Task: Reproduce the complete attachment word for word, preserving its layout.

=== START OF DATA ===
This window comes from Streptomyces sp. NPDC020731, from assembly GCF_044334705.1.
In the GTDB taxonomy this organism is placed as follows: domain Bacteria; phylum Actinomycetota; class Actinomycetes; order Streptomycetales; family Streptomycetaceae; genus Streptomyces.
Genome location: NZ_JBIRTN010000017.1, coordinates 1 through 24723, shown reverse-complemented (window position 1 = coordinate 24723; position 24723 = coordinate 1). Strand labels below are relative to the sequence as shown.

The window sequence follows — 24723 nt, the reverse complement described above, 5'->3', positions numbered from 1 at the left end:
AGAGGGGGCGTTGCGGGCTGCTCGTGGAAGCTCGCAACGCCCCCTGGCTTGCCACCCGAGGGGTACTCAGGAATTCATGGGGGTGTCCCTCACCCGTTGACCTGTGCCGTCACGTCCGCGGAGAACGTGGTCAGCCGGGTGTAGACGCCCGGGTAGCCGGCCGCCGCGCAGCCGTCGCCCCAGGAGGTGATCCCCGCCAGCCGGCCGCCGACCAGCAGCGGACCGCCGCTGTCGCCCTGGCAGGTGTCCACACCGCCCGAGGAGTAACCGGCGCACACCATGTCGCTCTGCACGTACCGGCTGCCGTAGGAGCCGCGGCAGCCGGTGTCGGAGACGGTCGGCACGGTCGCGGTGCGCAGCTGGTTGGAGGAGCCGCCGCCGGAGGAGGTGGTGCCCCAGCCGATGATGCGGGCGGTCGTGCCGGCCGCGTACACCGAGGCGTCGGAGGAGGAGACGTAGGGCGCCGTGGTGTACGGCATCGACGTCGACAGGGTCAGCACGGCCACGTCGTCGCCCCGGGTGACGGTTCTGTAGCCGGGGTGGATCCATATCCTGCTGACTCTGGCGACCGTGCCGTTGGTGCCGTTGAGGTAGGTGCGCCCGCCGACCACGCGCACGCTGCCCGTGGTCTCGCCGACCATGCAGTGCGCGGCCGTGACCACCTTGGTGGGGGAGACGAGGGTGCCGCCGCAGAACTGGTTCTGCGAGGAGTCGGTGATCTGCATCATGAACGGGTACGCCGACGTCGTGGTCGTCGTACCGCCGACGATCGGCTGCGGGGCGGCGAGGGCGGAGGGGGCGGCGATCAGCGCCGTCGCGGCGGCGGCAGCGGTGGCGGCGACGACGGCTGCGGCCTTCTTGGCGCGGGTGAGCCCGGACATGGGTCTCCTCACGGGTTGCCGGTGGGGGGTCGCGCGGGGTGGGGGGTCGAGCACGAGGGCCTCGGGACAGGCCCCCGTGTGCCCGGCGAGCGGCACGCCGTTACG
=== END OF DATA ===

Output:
This window comes from Streptomyces sp. NPDC020731, from assembly GCF_044334705.1.
In the GTDB taxonomy this organism is placed as follows: domain Bacteria; phylum Actinomycetota; class Actinomycetes; order Streptomycetales; family Streptomycetaceae; genus Streptomyces.
Genome location: NZ_JBIRTN010000017.1, coordinates 1 through 24723, shown reverse-complemented (window position 1 = coordinate 24723; position 24723 = coordinate 1). Strand labels below are relative to the sequence as shown.

The window sequence follows — 24723 nt, the reverse complement described above, 5'->3', positions numbered from 1 at the left end:
AGAGGGGGCGTTGCGGGCTGCTCGTGGAAGCTCGCAACGCCCCCTGGCTTGCCACCCGAGGGGTACTCAGGAATTCATGGGGGTGTCCCTCACCCGTTGACCTGTGCCGTCACGTCCGCGGAGAACGTGGTCAGCCGGGTGTAGACGCCCGGGTAGCCGGCCGCCGCGCAGCCGTCGCCCCAGGAGGTGATCCCCGCCAGCCGGCCGCCGACCAGCAGCGGACCGCCGCTGTCGCCCTGGCAGGTGTCCACACCGCCCGAGGAGTAACCGGCGCACACCATGTCGCTCTGCACGTACCGGCTGCCGTAGGAGCCGCGGCAGCCGGTGTCGGAGACGGTCGGCACGGTCGCGGTGCGCAGCTGGTTGGAGGAGCCGCCGCCGGAGGAGGTGGTGCCCCAGCCGATGATGCGGGCGGTCGTGCCGGCCGCGTACACCGAGGCGTCGGAGGAGGAGACGTAGGGCGCCGTGGTGTACGGCATCGACGTCGACAGGGTCAGCACGGCCACGTCGTCGCCCCGGGTGACGGTTCTGTAGCCGGGGTGGATCCATATCCTGCTGACTCTGGCGACCGTGCCGTTGGTGCCGTTGAGGTAGGTGCGCCCGCCGACCACGCGCACGCTGCCCGTGGTCTCGCCGACCATGCAGTGCGCGGCCGTGACCACCTTGGTGGGGGAGACGAGGGTGCCGCCGCAGAACTGGTTCTGCGAGGAGTCGGTGATCTGCATCATGAACGGGTACGCCGACGTCGTGGTCGTCGTACCGCCGACGATCGGCTGCGGGGCGGCGAGGGCGGAGGGGGCGGCGATCAGCGCCGTCGCGGCGGCGGCAGCGGTGGCGGCGACGACGGCTGCGGCCTTCTTGGCGCGGGTGAGCCCGGACATGGGTCTCCTCACGGGTTGCCGGTGGGGGGTCGCGCGGGGTGGGGGGTCGAGCACGAGGGCCTCGGGACAGGCCCCCGTGTGCCCGGCGAGCGGCACGCCGTTACG